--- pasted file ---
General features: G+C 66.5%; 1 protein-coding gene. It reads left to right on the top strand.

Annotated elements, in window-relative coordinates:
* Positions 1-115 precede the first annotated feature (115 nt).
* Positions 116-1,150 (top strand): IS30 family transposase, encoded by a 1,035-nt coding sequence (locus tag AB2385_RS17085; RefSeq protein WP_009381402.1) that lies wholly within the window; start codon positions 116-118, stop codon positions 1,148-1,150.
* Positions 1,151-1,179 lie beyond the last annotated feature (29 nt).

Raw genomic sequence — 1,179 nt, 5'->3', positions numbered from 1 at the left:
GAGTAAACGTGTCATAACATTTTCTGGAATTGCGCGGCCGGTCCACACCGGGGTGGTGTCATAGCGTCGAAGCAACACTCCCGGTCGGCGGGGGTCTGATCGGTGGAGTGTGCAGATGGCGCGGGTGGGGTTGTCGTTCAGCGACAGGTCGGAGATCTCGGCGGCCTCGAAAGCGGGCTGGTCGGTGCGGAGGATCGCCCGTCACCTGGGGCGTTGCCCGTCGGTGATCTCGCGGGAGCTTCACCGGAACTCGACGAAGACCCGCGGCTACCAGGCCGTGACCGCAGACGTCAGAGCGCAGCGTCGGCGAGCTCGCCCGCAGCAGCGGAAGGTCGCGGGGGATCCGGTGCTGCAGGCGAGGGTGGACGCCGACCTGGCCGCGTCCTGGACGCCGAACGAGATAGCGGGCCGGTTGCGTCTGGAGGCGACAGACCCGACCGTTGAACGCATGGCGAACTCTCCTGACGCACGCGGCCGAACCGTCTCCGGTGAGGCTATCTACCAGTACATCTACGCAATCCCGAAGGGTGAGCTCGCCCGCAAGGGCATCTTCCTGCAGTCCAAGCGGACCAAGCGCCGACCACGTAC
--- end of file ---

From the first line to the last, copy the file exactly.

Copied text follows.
General features: G+C 66.5%; 1 protein-coding gene. It reads left to right on the top strand.

Annotated elements, in window-relative coordinates:
* Positions 1-115 precede the first annotated feature (115 nt).
* Positions 116-1,150 (top strand): IS30 family transposase, encoded by a 1,035-nt coding sequence (locus tag AB2385_RS17085; RefSeq protein WP_009381402.1) that lies wholly within the window; start codon positions 116-118, stop codon positions 1,148-1,150.
* Positions 1,151-1,179 lie beyond the last annotated feature (29 nt).

Raw genomic sequence — 1,179 nt, 5'->3', positions numbered from 1 at the left:
GAGTAAACGTGTCATAACATTTTCTGGAATTGCGCGGCCGGTCCACACCGGGGTGGTGTCATAGCGTCGAAGCAACACTCCCGGTCGGCGGGGGTCTGATCGGTGGAGTGTGCAGATGGCGCGGGTGGGGTTGTCGTTCAGCGACAGGTCGGAGATCTCGGCGGCCTCGAAAGCGGGCTGGTCGGTGCGGAGGATCGCCCGTCACCTGGGGCGTTGCCCGTCGGTGATCTCGCGGGAGCTTCACCGGAACTCGACGAAGACCCGCGGCTACCAGGCCGTGACCGCAGACGTCAGAGCGCAGCGTCGGCGAGCTCGCCCGCAGCAGCGGAAGGTCGCGGGGGATCCGGTGCTGCAGGCGAGGGTGGACGCCGACCTGGCCGCGTCCTGGACGCCGAACGAGATAGCGGGCCGGTTGCGTCTGGAGGCGACAGACCCGACCGTTGAACGCATGGCGAACTCTCCTGACGCACGCGGCCGAACCGTCTCCGGTGAGGCTATCTACCAGTACATCTACGCAATCCCGAAGGGTGAGCTCGCCCGCAAGGGCATCTTCCTGCAGTCCAAGCGGACCAAGCGCCGACCACGTAC